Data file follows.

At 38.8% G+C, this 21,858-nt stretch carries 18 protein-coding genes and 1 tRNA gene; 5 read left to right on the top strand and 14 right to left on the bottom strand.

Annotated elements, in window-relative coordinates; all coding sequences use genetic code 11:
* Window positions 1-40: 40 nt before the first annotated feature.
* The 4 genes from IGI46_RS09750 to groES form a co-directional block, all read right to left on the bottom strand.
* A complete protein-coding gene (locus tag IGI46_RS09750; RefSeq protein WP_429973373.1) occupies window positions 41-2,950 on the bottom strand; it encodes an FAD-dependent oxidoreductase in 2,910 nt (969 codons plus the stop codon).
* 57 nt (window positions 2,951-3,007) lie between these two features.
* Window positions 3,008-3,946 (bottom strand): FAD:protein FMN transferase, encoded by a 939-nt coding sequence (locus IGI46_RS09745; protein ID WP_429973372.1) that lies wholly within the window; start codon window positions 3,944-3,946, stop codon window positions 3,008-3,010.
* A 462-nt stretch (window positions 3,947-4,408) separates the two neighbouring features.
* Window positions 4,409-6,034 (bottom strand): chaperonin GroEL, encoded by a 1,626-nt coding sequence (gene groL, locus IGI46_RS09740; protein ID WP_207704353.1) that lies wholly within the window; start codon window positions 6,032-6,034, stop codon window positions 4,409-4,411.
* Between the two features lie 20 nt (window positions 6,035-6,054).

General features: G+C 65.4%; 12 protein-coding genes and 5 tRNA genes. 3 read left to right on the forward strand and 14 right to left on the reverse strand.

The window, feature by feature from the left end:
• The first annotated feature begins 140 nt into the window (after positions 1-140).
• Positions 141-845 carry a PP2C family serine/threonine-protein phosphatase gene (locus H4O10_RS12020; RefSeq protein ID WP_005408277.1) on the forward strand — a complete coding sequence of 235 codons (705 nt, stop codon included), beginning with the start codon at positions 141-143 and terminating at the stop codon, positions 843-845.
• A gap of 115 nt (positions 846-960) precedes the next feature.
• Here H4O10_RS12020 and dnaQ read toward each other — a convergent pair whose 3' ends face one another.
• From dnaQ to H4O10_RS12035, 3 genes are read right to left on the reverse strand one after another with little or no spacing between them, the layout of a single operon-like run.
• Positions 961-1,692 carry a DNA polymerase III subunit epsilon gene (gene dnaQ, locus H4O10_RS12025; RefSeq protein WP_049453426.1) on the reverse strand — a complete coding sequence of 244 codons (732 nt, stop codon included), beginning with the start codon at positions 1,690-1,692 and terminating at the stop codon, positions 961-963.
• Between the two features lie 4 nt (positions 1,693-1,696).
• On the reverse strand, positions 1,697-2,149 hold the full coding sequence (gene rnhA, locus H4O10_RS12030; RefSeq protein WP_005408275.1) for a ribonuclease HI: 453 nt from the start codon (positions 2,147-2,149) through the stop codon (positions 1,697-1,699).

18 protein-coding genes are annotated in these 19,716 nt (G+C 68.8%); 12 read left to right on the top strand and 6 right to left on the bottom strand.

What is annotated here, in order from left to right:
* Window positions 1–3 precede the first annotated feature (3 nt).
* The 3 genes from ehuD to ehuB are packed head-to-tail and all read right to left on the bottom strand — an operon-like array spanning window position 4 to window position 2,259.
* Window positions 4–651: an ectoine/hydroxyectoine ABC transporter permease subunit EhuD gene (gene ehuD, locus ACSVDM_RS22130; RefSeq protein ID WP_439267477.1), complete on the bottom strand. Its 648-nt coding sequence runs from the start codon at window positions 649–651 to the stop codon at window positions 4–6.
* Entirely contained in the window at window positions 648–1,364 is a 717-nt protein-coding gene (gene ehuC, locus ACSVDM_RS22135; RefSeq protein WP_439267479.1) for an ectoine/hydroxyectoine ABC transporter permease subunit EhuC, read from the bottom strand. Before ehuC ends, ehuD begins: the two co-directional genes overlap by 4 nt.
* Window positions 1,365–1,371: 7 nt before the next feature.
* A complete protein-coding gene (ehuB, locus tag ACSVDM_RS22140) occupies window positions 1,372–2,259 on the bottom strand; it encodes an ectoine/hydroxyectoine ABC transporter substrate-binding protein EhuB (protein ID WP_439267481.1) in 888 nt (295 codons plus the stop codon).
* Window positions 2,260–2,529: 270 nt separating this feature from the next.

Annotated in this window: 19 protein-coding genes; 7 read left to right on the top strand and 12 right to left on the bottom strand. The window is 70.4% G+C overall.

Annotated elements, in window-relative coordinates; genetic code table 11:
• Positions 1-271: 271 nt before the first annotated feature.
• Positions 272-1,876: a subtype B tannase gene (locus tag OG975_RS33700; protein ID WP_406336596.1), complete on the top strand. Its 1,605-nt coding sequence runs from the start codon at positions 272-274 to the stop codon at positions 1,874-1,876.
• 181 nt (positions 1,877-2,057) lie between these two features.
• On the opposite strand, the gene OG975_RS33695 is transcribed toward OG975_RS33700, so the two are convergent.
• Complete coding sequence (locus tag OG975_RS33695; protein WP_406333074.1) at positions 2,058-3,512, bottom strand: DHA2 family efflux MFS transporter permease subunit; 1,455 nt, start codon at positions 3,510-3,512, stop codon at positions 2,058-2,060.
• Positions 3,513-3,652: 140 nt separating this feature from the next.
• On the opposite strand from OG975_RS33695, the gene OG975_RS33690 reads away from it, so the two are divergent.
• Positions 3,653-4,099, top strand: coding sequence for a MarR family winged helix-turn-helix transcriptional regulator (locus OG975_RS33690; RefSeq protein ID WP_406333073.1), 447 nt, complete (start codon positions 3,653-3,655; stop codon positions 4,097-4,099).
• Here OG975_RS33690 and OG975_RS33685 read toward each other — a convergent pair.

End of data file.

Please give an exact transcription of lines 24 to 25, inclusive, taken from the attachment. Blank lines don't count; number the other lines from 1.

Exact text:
* The 3 genes from ehuD to ehuB are packed head-to-tail and all read right to left on the bottom strand — an operon-like array spanning window position 4 to window position 2,259.
* Window positions 4–651: an ectoine/hydroxyectoine ABC transporter permease subunit EhuD gene (gene ehuD, locus ACSVDM_RS22130; RefSeq protein ID WP_439267477.1), complete on the bottom strand. Its 648-nt coding sequence runs from the start codon at window positions 649–651 to the stop codon at window positions 4–6.